Dr Sue Malta and her research team want to promote more positive social perceptions of older people’s sexuality, in general practice and beyond.
By Amanda Lyons
It is no secret that Australia’s population is ageing.
But that doesn’t mean older Australians are leaving the pleasures of the bedroom behind – and nor should they, argues Dr Sue Malta.
‘Having a healthy sex life when you’re older, even when you do have disability and disease, is actually really good for your health and wellbeing, and also your overall cognition and cognitive function,’ the Melbourne School of Population and Global Health research fellow told newsGP.
‘So there’s lots of reasons for people to remain sexually active in later life, and for GPs to encourage them to be so, if that’s what the older patient wants.’
Our culture contains many deeply embedded stereotypes about older people, and one of the strongest is that they are asexual. But, as shown by Sex, Age & Me, a national study conducted on the sexual and romantic relationships of over 2000 Australians aged 60 and older, this is very far from the case: almost three-quarters (72%) of respondents reported having engaged in a variety of sexual practices in the preceding year, ranging from penetrative intercourse to mutual masturbation.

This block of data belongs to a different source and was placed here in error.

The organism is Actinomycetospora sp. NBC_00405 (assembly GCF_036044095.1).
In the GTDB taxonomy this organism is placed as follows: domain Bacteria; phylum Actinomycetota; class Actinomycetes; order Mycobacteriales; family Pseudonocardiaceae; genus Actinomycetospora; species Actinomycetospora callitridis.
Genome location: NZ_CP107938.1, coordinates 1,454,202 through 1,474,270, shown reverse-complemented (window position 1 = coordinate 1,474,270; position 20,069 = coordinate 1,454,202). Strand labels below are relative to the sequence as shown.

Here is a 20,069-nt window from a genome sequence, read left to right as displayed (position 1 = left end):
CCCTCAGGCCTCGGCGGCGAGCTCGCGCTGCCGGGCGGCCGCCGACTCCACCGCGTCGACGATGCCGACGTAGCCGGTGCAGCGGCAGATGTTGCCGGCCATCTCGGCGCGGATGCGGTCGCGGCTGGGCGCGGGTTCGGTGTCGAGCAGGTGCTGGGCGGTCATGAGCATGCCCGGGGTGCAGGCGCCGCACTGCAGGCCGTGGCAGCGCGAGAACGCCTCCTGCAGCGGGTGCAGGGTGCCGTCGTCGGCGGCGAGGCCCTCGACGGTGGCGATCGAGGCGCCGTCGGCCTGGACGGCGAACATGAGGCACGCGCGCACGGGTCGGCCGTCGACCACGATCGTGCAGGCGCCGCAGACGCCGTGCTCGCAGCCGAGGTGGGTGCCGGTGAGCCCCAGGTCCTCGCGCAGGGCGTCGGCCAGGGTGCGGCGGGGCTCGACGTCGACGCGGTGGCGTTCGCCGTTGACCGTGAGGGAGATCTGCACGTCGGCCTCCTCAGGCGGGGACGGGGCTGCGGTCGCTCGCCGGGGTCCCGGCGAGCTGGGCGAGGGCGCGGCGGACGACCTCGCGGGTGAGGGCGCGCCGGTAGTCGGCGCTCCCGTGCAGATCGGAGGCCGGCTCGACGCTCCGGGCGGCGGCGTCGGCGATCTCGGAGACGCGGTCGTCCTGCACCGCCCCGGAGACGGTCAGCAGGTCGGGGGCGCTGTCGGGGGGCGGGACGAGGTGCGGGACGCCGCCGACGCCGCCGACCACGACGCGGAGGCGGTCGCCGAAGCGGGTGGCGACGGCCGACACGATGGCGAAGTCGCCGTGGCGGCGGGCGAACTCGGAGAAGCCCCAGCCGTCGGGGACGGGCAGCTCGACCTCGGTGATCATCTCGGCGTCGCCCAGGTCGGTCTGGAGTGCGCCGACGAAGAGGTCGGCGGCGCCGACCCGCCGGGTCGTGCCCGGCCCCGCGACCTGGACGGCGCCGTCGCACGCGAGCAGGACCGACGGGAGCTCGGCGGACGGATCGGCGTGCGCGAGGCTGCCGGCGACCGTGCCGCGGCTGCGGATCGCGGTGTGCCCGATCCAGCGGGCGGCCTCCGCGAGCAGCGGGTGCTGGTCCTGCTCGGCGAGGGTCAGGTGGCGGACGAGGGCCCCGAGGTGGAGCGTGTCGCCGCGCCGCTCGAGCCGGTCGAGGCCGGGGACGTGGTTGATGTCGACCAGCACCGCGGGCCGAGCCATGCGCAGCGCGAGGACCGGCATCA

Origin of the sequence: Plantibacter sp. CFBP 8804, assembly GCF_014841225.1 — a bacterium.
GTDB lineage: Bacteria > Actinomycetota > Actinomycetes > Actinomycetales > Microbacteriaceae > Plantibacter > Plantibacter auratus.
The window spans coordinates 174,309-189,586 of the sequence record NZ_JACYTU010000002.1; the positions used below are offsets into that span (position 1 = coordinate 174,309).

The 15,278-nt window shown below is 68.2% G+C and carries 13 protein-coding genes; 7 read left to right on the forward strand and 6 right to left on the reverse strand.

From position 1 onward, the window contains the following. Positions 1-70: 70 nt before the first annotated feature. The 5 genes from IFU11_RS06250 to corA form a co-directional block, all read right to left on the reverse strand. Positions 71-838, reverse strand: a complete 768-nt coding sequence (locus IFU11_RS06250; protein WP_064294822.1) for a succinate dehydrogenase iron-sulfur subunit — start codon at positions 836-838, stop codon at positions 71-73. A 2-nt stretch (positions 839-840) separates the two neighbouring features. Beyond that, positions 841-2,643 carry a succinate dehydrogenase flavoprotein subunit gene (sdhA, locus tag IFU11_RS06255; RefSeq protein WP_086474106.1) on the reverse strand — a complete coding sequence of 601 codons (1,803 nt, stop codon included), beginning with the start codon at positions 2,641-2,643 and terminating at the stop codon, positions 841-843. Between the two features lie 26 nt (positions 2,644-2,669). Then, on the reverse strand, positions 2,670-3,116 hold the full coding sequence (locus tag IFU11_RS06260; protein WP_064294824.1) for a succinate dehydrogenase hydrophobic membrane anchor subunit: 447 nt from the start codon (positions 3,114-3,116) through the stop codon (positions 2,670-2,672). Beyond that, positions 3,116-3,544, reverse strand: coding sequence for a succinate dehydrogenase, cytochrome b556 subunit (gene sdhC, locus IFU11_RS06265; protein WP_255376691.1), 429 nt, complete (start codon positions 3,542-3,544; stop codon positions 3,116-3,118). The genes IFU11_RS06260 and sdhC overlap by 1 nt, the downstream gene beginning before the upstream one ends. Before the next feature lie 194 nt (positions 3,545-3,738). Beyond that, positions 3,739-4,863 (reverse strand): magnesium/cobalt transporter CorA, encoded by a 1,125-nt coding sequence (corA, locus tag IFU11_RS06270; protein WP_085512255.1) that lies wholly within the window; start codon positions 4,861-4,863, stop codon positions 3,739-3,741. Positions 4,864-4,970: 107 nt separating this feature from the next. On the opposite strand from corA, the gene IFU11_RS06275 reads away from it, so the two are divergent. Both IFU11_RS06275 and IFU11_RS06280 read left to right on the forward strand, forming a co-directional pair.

Despite this kind of eye-opening data, stereotypes about older people’s sexuality – or lack of – persist, even among older people themselves and the health professionals who treat them.
The Sexual Health and Ageing, Perspective and Education (SHAPE) project, for which Dr Malta is a researcher and project coordinator, also revealed these stereotypes could cause significant barriers in discussion of sexual health between GPs and older patients.
‘GPs don’t want to initiate these conversations, they want them to be patient-led,’ Dr Malta said.
‘But older patients won’t talk to GPs because they are embarrassed, and for reasons that go back to an historical lack of sex education when they grew up: the context and eras these patients were born into, they just didn’t talk about sex.
‘So it leads to this Catch-22 situation.’
The SHAPE team wanted to further investigate the reluctance of GPs to raise sexual health issues with older patients, so they conducted semi-structured interviews with 15 GPs and six practice nurses throughout Victoria. The resulting paper, ‘Do you talk to your older patients about sexual health?’ was published in the most recent edition of The Australian journal of general practice (AJGP).
Dr Malta explained that semi-structured interviews allowed the researchers to access richer and more detailed information from their GP respondents.
‘It’s very easy to say ‘“yes, no” in a survey. We don’t really find out people’s underlying or unconscious views and attitudes,’ she said.
Researchers ultimately found many of the GPs feel uncomfortable broaching the subject of sexuality with older patients, and some found it difficult to reconcile sexuality with ageing.
As one GP said, ‘It’s a bit like you don’t really want to know your mum and dad have sex, you know? Because that’s just gross’.